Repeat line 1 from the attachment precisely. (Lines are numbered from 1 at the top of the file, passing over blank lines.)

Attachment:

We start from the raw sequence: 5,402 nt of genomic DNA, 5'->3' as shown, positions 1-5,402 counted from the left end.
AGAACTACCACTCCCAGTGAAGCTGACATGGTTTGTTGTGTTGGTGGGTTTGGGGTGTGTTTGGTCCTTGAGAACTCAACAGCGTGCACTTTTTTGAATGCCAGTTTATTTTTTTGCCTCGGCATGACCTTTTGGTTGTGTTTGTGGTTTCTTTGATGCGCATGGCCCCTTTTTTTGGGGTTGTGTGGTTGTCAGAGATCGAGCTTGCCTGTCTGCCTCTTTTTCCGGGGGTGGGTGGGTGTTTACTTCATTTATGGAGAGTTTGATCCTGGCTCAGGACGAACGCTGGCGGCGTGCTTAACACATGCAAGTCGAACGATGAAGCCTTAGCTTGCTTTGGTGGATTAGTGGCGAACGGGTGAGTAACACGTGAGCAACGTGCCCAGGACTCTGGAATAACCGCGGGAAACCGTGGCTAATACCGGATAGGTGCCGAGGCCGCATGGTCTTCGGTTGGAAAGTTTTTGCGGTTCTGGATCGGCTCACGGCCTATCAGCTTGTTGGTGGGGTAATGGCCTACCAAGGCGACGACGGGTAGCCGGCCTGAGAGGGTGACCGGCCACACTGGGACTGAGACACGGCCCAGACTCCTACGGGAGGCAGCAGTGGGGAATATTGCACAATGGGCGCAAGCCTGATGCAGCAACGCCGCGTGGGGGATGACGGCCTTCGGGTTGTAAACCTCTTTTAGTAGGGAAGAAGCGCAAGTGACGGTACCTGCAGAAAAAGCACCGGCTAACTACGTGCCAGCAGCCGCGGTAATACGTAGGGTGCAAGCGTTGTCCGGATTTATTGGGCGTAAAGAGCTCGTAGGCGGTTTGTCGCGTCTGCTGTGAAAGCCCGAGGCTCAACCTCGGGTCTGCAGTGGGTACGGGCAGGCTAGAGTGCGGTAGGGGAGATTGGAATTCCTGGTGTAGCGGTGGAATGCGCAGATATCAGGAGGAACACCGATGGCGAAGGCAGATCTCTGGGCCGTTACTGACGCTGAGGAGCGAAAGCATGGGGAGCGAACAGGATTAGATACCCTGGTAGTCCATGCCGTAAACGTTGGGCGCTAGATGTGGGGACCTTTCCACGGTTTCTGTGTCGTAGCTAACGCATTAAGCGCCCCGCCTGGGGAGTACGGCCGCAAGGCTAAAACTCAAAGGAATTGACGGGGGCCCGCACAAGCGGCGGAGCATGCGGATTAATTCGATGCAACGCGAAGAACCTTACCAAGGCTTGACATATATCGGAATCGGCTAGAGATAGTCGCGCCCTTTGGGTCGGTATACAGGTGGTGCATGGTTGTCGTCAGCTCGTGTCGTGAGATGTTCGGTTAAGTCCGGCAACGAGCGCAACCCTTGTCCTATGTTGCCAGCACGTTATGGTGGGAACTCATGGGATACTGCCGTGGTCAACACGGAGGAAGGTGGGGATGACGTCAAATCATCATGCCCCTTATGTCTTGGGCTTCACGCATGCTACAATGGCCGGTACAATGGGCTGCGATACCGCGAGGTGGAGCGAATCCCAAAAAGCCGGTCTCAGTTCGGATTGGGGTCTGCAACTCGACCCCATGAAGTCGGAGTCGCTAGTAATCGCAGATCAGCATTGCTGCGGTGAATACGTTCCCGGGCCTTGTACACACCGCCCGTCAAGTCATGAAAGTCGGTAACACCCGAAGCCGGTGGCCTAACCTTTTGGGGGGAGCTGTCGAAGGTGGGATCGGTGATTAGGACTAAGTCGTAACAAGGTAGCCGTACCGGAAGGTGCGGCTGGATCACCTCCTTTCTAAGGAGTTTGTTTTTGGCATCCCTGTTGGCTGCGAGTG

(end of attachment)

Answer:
We start from the raw sequence: 5,402 nt of genomic DNA, 5'->3' as shown, positions 1-5,402 counted from the left end.